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MISSING MH370: Controllers continue to dwell on what went wrong
Publication Date : 23-03-2014
Air traffic controllers (ATC) who monitored the MH370 flight at the Subang Department of Civil Aviation are still running through that fateful night in their mind, wondering what went wrong.
A DCA source described the communications between the aircraft and those on the ground as normal aviation talk and nothing was amiss.
“He (pilot) requested to climb to 35,000 feet and clearance was given. Then the pilot informed ATC the aircraft had climbed to that altitude and was maintaining at that level, and ATC replied okay,” he said.
Upon reaching the Vietnamese airspace, the ATC informed the pilot he was being handed over to Ho Chi Minh.
The ATC’s reported final words to the pilot were: “MH370, Ho Chi Minh 1270, good night.”
The DCA officer told The Star that the response which came back was “Malaysian 370 good night” and not “all right, good night” as reported in The Telegraph.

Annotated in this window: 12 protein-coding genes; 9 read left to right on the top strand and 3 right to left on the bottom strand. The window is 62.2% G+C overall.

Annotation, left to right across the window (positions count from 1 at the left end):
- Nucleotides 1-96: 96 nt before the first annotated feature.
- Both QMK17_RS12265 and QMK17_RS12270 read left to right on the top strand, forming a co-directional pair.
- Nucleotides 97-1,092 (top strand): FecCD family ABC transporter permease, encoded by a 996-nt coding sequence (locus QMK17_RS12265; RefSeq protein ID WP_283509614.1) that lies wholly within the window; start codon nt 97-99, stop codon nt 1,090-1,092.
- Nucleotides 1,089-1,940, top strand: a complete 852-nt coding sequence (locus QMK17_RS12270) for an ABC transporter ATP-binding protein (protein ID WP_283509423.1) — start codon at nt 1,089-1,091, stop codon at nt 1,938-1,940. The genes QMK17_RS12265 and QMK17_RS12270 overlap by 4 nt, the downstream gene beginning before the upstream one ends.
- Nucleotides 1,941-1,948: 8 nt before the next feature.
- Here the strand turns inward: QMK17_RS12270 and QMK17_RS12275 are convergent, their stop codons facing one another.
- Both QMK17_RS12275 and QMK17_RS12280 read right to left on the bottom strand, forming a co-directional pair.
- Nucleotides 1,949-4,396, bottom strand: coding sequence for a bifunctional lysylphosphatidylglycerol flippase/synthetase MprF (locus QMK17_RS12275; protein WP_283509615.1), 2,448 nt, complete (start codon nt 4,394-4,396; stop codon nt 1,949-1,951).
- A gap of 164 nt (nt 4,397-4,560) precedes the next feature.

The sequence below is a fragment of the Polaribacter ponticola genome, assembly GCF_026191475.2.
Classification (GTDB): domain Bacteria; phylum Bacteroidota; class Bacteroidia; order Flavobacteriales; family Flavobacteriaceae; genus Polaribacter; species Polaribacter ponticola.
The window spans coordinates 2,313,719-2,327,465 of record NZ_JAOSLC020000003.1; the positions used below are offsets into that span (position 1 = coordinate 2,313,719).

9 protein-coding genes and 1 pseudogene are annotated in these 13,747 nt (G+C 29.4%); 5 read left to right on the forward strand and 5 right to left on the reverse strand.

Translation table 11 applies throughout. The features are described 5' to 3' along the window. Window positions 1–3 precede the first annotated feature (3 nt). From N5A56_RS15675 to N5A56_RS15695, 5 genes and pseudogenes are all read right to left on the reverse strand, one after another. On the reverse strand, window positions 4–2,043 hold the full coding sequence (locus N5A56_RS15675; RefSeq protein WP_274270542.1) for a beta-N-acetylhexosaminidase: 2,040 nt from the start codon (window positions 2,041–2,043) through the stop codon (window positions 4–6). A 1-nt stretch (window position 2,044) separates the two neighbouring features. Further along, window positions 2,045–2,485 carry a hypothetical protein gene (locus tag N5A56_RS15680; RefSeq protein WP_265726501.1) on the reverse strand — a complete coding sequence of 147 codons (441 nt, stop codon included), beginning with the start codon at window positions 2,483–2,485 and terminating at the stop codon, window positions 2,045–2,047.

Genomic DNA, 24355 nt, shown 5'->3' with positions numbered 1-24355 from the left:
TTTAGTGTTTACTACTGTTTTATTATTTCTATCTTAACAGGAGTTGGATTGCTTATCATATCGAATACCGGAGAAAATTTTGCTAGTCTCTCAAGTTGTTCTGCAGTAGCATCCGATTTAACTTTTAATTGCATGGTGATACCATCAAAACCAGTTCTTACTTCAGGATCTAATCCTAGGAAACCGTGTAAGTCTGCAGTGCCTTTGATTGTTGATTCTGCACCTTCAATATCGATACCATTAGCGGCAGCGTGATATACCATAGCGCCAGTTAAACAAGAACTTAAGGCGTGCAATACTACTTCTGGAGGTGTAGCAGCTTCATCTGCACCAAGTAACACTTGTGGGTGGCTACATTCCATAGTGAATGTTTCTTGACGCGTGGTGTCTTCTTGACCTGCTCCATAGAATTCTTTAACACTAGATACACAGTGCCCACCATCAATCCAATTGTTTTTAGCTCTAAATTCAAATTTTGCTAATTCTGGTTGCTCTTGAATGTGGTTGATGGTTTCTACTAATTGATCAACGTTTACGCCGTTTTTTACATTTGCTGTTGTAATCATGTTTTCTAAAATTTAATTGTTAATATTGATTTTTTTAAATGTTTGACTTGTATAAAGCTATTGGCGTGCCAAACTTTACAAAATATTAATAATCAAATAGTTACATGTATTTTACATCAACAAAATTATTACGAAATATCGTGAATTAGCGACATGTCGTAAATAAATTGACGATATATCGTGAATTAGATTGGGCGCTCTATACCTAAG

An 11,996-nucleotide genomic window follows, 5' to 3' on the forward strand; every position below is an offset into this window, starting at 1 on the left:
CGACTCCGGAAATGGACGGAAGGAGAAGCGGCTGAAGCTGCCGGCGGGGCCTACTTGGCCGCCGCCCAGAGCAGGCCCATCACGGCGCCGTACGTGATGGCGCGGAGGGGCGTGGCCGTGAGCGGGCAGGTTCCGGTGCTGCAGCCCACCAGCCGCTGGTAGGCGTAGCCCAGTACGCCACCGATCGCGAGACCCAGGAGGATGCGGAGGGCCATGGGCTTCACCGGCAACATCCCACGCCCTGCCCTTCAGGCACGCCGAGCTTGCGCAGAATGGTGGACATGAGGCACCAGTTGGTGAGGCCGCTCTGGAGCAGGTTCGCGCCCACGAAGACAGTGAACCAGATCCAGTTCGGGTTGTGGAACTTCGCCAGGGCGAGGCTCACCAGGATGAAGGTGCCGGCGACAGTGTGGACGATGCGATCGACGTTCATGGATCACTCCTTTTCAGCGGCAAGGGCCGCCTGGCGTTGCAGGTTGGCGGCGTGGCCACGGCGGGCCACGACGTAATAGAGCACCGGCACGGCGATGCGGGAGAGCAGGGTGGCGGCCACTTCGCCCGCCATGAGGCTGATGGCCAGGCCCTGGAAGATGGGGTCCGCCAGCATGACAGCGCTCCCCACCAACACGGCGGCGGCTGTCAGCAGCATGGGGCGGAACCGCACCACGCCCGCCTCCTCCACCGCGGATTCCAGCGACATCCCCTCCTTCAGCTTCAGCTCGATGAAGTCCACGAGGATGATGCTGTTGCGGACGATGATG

He also said that the local ATC only realised something was wrong when their Vietnamese counterparts informed them that they could not locate the plane.
Contrary to what was reported in that newspaper, he said there was no dead space between the air traffic controllers here and in Vietnam.
The Telegraph reported that the plane’s disappearance was no accident and its loss of communication and subsequent sharp turn west occurred at the handover from ATCs in Kuala Lumpur to those in Ho Chi Minh City.
“The handover is usually very smooth, there is no dead space as reported,” he said.
DCA director-general Datuk Azharuddin Abdul Rahman also said that the transcript published by The Telegraph was inaccurate.
“The transcript (of the final 54 minutes of communication from MH370) before its disappearance is not authentic,” he told a press conference.
However, when pressed by reporters whether the transcript could be dismissed, Azharuddin only maintained that it was inaccurate. He also said the DCA could not reveal the actual transcript because it was against standard protocol following investigations.